If the bill continues to go forward, it would affect US-China relations, Mao Ning, a foreign ministry spokesperson, said at a regular media briefing.
The US Senate’s foreign relations committee on Wednesday approved legislation that would significantly enhance military support for Taiwan, including provisions for billions of dollars in additional security assistance.
The committee backed the Taiwan Policy Act by 17-5, despite concerns about the bill in President Joe Biden’s administration and anger about the measure from Beijing.
The bill comes over one month after China conducted its largest-ever military exercises around Taiwan in response to an earlier visit to the self-ruled island by US House of Representatives Speaker Nancy Pelosi.
The Chinese spokesman described the new legislation as sending “a serious false signal to the separatist forces of Taiwan independence”.
“China is firmly opposed to this and has made solemn representations to the US side that there is only one China in the world, that Taiwan is an inseparable part of China’s territory, and that China will unswervingly promote the complete reunification of the country,” the spokesperson said.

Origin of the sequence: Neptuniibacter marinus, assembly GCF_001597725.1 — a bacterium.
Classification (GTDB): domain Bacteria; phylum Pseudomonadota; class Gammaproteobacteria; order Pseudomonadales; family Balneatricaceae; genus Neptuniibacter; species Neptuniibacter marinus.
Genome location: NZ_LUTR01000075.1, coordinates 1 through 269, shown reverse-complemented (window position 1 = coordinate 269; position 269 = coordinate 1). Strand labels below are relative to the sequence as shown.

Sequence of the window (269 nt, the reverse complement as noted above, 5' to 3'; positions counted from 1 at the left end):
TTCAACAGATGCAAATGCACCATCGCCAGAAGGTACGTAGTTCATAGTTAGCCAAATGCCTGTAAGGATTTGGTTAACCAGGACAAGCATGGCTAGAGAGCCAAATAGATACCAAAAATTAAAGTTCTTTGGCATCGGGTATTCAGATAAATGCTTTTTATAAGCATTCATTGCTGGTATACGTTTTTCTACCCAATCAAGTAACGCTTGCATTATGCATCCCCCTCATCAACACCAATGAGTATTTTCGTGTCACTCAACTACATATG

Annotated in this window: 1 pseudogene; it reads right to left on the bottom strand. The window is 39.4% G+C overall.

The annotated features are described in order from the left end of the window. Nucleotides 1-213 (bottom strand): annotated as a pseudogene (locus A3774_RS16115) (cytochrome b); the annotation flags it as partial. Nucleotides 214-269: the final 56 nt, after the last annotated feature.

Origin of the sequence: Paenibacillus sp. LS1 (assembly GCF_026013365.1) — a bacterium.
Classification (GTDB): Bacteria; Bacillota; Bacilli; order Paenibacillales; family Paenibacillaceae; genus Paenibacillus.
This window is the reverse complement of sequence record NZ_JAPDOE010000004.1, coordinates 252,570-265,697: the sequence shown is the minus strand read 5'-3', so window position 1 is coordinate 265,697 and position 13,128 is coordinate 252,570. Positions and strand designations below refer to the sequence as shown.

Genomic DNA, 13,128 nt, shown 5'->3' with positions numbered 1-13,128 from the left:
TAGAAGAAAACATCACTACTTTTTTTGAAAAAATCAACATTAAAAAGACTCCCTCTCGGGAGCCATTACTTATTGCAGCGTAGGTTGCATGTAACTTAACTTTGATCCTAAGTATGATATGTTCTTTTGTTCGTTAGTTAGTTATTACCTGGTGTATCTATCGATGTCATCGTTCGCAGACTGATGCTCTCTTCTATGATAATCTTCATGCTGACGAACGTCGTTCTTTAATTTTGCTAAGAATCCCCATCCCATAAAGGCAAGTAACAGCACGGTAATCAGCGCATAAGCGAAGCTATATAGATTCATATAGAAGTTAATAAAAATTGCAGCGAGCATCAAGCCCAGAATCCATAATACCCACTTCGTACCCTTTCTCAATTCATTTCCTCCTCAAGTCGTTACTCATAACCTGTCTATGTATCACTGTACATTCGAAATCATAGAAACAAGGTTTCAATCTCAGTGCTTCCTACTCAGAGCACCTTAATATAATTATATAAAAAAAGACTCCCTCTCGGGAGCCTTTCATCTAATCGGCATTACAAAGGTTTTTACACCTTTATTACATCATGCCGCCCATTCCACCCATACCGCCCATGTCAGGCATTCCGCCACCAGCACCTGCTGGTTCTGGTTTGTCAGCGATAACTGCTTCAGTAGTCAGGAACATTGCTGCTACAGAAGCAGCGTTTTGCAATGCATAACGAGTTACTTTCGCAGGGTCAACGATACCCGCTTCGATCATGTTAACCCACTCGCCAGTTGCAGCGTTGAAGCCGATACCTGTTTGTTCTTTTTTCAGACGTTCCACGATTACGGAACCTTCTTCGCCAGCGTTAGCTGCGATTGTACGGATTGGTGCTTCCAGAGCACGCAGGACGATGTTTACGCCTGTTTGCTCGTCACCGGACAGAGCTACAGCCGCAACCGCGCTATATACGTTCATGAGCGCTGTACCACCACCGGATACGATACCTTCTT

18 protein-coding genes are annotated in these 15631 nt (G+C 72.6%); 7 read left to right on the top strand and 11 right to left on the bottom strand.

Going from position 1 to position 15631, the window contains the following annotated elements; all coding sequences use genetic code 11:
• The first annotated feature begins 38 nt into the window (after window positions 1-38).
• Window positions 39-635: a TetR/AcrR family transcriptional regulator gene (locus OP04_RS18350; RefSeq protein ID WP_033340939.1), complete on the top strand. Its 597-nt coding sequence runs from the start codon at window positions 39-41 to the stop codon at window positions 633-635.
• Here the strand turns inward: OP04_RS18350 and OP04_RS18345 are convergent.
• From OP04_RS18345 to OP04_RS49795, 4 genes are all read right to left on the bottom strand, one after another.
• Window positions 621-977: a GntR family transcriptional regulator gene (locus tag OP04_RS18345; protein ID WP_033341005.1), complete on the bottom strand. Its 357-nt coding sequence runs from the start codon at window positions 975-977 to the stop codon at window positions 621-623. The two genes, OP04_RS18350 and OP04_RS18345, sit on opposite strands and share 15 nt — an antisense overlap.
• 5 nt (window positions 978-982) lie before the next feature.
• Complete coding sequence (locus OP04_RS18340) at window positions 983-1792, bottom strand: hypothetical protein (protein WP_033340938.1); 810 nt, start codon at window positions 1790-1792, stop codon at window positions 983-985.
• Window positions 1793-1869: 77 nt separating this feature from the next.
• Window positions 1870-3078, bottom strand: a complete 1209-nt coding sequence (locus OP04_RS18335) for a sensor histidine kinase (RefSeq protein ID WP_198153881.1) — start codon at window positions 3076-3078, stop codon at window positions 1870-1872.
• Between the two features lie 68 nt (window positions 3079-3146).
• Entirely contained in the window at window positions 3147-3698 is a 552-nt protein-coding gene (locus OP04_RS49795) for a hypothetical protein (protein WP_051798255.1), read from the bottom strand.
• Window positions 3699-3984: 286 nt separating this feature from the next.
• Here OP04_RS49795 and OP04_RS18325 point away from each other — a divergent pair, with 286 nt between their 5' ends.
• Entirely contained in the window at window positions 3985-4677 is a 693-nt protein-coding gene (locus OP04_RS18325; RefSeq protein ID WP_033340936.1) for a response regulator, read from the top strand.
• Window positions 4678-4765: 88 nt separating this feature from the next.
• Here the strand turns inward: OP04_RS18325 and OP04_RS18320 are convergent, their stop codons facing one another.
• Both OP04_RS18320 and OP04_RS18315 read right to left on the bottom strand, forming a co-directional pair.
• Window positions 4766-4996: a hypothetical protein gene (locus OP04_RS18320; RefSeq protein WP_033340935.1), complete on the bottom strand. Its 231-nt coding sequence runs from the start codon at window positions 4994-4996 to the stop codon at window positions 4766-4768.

The strong bipartisan vote was a clear indication of support from both Republicans and President Biden’s fellow Democrats for changes in US policy toward Taiwan, such as treating it as a major non-Nato ally.
Sponsors said the bill would be the most comprehensive restructuring of US policy toward the island since the Taiwan Relations Act of 1979.
“We need to be clear-eyed about what we are facing,” said Senator Bob Menendez, the committee’s Democratic chairman, while stressing that the United States does not seek war or heightened tensions with Beijing.
“If we want to ensure Taiwan has a fighting chance, we must act now,” said Senator Jim Risch, the committee’s top Republican, arguing that any change in the status quo for Taiwan would have “disastrous effects” for the US economy and national security.
Taiwan’s presidential office thanked the Senate for its latest show of support, saying the bill would “help promote the Taiwan-US partnership in many ways”, including security and economic cooperation.
The bill would allocate $4.5 billion in security assistance for Taiwan over four years, and supports its participation in international organisations. The act also includes extensive language on sanctions toward China in the event of hostilities across the strait separating the mainland from Taiwan.
When the bill was introduced in June, China responded by saying it would be “compelled to take resolute countermeasures” if Washington took actions that harmed China’s interests.
“We haven’t discussed any specifics,” Hsiao Bi-khim, Taiwan’s de facto ambassador to Washington, told reporters at an event at the Capitol when asked if she has had discussions with the White House over specific sanctions.
“We talked about integrated deterrence in a broader sense of the need to explore different tools to ensure that the status quo in the Taiwan Strait can be maintained,” Hsiao said.